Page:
FORT LAUDERDALE, FLA. (WSVN) - A defense attorney in Broward County has raised issues with the county’s medical examiner’s office, after he discovered the office destroyed evidence that could affect his case.
Ronald Melnik is accused of murdering his longtime friend Ray Payan in 2011, after they got in an argument on New Year’s Eve.
Melnik allegedly shot his friend when Payan tried to stop him from driving drunk. Payan’s friend Damian Pinto said Melnik got angry when Payan tried to stop him from driving.
“Ray’s problem was he didn’t want him to drive drunk. So [Melnik] got mad and he lost his mind — because he’s a mental case — and he shot him. And he threatened his kids and went back and shot him again,” Pinto said. “I don’t think I’ve ever met a more caring person. And there wasn’t a person he wouldn’t help, whether it’s a stranger, whether it’s a friend, including the guy that killed him.”
However, when Melnik’s attorney David Bogenschutz asked to test Payan’s blood, saying he could have been on drugs and aggressive, he found out that the medical examiner had already destroyed the blood and tissue evidence.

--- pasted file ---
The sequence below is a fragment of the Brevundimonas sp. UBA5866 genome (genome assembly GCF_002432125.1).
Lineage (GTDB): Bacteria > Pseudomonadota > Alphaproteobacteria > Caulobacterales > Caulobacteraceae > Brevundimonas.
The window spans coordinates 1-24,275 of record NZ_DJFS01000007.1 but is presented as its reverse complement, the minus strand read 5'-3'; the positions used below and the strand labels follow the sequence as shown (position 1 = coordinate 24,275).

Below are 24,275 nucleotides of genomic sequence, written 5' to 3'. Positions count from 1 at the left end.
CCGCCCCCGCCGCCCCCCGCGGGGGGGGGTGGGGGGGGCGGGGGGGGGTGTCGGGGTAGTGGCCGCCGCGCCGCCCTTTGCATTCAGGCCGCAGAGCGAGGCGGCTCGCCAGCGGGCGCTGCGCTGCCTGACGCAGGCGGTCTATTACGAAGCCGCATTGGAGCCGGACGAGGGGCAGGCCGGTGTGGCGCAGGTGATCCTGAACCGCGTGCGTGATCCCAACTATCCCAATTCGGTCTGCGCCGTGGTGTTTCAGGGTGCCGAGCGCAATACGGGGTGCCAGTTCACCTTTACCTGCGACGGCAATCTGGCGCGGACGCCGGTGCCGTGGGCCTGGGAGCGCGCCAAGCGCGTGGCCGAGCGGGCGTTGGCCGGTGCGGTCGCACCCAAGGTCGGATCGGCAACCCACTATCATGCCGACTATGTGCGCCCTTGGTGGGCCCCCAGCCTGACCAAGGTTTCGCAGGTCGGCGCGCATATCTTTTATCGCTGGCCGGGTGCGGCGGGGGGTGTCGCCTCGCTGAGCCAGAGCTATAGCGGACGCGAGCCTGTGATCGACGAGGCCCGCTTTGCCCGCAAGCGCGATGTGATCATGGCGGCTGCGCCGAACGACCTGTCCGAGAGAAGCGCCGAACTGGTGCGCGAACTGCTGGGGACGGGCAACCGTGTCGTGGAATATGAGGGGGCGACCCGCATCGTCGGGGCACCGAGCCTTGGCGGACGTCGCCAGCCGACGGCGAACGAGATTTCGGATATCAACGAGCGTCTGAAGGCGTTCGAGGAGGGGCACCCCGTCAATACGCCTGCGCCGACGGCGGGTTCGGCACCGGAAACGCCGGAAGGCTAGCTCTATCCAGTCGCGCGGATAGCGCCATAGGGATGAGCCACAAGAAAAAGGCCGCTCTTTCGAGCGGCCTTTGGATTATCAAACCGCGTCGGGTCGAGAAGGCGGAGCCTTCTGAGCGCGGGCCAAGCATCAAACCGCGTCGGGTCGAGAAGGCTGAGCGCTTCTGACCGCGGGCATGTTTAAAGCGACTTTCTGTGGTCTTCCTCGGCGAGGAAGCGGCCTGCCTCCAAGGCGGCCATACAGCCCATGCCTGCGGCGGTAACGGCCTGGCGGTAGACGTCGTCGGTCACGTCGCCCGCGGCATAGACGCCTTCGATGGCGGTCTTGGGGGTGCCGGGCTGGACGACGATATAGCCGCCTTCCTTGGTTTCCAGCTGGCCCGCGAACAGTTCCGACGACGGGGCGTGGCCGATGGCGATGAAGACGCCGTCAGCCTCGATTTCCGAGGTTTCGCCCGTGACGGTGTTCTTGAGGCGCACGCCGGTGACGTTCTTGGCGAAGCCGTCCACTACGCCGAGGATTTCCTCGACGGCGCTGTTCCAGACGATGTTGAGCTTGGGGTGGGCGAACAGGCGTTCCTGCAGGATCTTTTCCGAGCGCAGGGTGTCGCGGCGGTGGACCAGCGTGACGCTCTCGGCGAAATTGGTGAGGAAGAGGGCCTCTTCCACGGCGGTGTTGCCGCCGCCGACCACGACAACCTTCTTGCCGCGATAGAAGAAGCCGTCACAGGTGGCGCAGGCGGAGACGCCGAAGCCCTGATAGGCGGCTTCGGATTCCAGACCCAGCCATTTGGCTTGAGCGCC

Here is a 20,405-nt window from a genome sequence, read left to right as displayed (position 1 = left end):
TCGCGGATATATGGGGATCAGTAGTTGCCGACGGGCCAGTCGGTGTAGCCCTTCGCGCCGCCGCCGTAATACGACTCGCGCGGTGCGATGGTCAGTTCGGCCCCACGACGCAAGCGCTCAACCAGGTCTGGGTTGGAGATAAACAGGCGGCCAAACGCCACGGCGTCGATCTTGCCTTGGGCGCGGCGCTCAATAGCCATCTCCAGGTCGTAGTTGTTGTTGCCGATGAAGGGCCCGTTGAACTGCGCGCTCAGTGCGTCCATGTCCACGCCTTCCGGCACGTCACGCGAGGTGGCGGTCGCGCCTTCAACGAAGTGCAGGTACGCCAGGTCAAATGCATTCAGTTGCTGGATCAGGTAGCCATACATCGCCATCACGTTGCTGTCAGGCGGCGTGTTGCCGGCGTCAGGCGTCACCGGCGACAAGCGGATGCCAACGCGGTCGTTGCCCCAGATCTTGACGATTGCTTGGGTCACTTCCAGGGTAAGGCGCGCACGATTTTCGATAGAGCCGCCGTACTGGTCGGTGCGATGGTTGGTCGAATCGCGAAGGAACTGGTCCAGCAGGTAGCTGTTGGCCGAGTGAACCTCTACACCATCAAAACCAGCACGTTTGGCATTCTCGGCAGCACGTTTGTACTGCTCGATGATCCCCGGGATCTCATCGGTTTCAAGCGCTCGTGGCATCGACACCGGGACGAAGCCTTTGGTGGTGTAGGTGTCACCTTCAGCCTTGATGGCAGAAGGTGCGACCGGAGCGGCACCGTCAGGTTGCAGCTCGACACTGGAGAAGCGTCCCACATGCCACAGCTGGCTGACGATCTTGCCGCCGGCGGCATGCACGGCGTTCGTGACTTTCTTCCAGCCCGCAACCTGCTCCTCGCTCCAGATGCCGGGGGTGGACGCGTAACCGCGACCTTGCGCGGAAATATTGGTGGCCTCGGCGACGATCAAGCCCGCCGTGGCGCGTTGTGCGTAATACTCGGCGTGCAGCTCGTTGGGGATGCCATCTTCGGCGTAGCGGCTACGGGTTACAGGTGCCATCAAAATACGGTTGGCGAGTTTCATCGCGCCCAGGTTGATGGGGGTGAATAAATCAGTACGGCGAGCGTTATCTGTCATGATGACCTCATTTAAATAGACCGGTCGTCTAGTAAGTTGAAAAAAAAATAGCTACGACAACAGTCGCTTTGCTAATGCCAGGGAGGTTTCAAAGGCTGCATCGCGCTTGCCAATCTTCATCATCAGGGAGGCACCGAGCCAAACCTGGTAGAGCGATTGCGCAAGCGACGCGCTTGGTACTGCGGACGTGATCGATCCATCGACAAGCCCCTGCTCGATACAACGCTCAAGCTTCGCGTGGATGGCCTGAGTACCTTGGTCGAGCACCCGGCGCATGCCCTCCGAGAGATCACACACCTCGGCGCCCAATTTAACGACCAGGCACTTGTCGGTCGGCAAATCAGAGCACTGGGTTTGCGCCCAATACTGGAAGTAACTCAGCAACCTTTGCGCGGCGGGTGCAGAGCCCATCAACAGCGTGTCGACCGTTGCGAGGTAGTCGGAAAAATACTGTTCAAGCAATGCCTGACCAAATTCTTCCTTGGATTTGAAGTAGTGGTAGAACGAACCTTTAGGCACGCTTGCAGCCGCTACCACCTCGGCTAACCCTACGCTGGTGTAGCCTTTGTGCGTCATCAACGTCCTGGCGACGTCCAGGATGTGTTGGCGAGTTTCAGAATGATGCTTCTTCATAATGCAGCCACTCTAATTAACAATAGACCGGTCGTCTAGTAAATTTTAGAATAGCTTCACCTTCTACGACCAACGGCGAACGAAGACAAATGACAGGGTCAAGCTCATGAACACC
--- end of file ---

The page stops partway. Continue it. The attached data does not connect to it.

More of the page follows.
Medical Examiner Craig Mallak said he began destroying blood and tissue samples, once they had been in the office for at least a year, in 2012, due to a lack of space.
“The only reason he did it, and he’s testified this way, is because they need more space,” Bogenschutz said. “Without even checking with the state attorney, who was on his back, saying, ‘Let us know what you’re going to destroy.’ If that’s not grossly negligent, I don’t know what is.”
Mallak said the blood and tissue samples begin to deteriorate after some time, and he’s just following industry standards.
Prosecutors said Payan had blood transfusions so there was no way to prove what was in his blood anyway. They also said the prosecutors asked for the blood four years after.
“It’s the biggest reach of travesty of justice I’ve ever seen in my life,” Pinto said.
Broward Public Defender Howard Finkelstein said the ME’s decision to destroy evidence could affect thousands of cases. Finkelstein said Mallak should have alerted his office and the state attorney.
“It opens up a big can of worms. It opens up the potential that people who were actually innocent could have been exonerated,” said Finkelstein, “and it opens up a can of worms that those who were guilty, and would not have a defense that works, now have something that they can put in front of a jury.”
A judge will decide whether to dismiss Melnik’s case within the next few weeks.
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